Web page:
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Transplantation. 1997 Apr 15;63(7):941-7.

Morphometric analysis of neointimal formation in murine cardiac allografts.

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Department of Surgery, The Ohio State University College of Medicine, Columbus 43210, USA.



Transplant vascular sclerosis is expressed in transplanted human and murine hearts as a concentric intimal thickening. The purpose of this study was to characterize the location, distribution, and intensity of transplant vascular sclerosis in murine cardiac allografts using computerized morphometric analysis.


Murine cardiac allograft recipients were treated with the immunosuppressant gallium nitrate to promote graft survival. The grafts were removed at 60 days after transplantation and histologically stained. The coronary arteries were analyzed for intimal thickening using a neointimal index (NI) derived with a computer imaging system.


A cross-section taken from the middle of a cardiac allograft showed four major coronary arteries, each with widely different NI values (65, 0, 92, and 0). The same four vessels in two other grafts also showed highly variable NI values, but different patterns of vessel involvement. Next, NI values were determined along the length of a single vessel from aorta to apex. This revealed variable, fluctuating intimal thickening along the length of the vessel. In general, arteries from the aortic versus apical regions of the grafted hearts expressed similar amounts of intimal thickening (analysis of variance, P=0.4826). Finally, a method was devised to quantitate intimal thickening from a sampling of three tissue cross-sections taken from the middle of each cardiac allograft. This value was statistically indistinguishable from values obtained by analysis of intimal thickening in multiple sections covering the entire heart (P=0.6734, 0.9021, and 0.1474).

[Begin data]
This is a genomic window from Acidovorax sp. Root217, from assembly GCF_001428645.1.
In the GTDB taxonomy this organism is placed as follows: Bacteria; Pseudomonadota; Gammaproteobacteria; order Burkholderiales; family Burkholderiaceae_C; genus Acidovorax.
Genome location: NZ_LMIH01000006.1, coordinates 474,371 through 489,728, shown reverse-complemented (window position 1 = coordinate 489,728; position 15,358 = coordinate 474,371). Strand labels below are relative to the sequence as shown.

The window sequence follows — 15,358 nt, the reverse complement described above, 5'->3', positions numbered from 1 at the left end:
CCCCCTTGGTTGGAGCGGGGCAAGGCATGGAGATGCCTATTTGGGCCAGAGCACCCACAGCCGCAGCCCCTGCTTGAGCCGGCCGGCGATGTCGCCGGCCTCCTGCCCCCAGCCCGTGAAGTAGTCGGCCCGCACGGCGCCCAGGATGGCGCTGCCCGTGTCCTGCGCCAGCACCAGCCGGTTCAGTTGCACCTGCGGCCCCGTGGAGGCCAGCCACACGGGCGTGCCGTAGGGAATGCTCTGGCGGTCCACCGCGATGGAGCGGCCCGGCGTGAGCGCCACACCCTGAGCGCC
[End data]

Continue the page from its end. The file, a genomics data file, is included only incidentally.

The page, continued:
Intimal thickening in the coronary arteries of murine cardiac allografts appears to be variable in terms of location, distribution, and intensity. This is true for different regions of the same vessel, different vessels in the same heart region, and the same vessels in different cardiac allografts.

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